Mottainai is said in Japan when something perfectly usable is abandoned or sent to the trashcan. In the past ten years, Japan has seen a trend in awareness regarding waste and reusing whenever possible. It's ironic that this has become a trend because the idea of reuse goes way back and is intrinsic to Japanese cooking, for example using ALL parts of chicken for yakitori and niban-dashi (drawing out stock from a source for the second time).
Mottainai is uttered in situations when one might see half a plateful of tortilla chips thrown away because there was too much served in the first place--or when you badly stain a piece of clothing and have to give up on it. "What a waste! Mottainai!"
The Japanese have gladly embraced capitalism, disposable goods and plastic packaging. When coupled with the country's obsession of perfect and excessive wrapping (stemming from the furoshiki tradition), disposable waste has led the Japanese to perfect the process of incinerating products deemed combustible (moeru-gomi). Part of this process is categorizing trash into such minute detail, that one needs to study and memorize a chart before disposing their trash properly.
Why all this talk about mottainai? That's because this weeks' recipe is so anti-mottainai. No waste on Japanify!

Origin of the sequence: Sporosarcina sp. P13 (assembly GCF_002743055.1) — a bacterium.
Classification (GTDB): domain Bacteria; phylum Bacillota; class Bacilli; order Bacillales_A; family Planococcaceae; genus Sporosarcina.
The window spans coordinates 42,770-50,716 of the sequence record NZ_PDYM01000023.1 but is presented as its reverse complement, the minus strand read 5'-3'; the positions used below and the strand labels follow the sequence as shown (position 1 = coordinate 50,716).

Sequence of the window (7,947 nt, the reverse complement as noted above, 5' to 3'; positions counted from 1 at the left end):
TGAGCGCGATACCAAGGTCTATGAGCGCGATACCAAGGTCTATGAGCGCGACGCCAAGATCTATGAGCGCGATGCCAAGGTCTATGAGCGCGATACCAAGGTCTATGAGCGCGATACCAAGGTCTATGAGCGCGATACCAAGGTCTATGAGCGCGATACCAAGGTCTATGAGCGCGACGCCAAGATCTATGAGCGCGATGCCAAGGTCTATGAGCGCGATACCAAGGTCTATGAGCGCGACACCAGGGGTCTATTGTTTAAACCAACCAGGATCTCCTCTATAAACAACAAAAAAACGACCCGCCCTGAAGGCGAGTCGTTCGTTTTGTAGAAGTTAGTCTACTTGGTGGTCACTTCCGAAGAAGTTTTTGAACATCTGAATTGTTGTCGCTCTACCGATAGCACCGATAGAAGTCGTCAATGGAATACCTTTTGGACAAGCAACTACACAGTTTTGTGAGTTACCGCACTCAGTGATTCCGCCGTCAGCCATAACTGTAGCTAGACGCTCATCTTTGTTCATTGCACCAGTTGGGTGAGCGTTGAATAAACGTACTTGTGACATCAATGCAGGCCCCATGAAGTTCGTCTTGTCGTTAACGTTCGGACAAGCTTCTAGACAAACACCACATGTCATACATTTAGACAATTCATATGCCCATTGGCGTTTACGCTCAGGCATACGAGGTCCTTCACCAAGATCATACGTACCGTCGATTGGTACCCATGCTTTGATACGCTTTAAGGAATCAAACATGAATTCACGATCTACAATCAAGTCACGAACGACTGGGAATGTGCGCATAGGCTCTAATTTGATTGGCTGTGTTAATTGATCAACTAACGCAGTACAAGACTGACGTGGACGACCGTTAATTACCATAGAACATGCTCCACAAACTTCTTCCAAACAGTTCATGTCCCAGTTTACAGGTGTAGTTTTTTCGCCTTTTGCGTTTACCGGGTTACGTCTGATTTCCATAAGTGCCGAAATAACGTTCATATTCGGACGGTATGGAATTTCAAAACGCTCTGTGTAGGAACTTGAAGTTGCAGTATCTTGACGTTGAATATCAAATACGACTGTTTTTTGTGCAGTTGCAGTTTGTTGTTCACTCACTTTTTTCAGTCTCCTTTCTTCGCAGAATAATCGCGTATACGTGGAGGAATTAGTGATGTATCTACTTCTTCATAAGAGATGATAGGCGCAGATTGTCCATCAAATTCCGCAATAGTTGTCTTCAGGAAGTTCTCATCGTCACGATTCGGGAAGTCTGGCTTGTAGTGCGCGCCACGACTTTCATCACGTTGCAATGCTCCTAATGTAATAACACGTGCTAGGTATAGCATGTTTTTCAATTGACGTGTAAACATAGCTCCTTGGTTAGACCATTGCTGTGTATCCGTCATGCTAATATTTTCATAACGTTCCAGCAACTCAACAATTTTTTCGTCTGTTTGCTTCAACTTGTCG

Tsukudani is a rice condiment that is made by simmering "once-used" food products (most often left behind from the dashi-making process) in a mixture of soy sauce, mirin, sake and sugar. The advantage of tsukudani is that it keeps very well, made very easily and quickly flavors a simple bowl of rice.
200g (approx. 3 cups) fish shavings that have been used for extracting dashi (dried bonito or other fish flakes) or once-used kombu, brought back to room temperature. I used sanma shavings here.
8 tbsp shoyu (soy sauce)
4 tbsp mirin
4 tbsp sake
2 tbsp sugar
1. If possible, use a cast iron pot like a Le Creuset to avoid burning. Put fish shavings in the pot.
2. Mix together all the liquids and sugar in a bowl until the sugar dissolves.
3. Dump the liquid mixture into the pot.
4. Keep over medium or medium-low, uncovered, for 40-60 minutes or until the liquid feels and looks syrupy when you rake a spatula across the bottom of the pot.
5. Taste the tsukudani and add mirin or soy sauce if it's lacking sweetness or saltiness, respectively.
I made two types 1) plain and 2) with roasted sesame seeds mixed in, for a variation in flavor and texture.
Knowing that my breakfast comes from a tradition of reuse is what gets me up and ready for a totally un-mottainai day.
For folks who have never tried tsukudani, I recommend that you try the store-bought version (in the refrigerated section of any Japanese market) before making it at home. As with any kind of food, it's better to know what you are striving for before you embark on a new cooking adventure.
*Every Thursday, Japanify aims to make Japanese cooking at home easy, accessible and affordable. For questions, please email Yoko directly at email@example.com or simply comment below!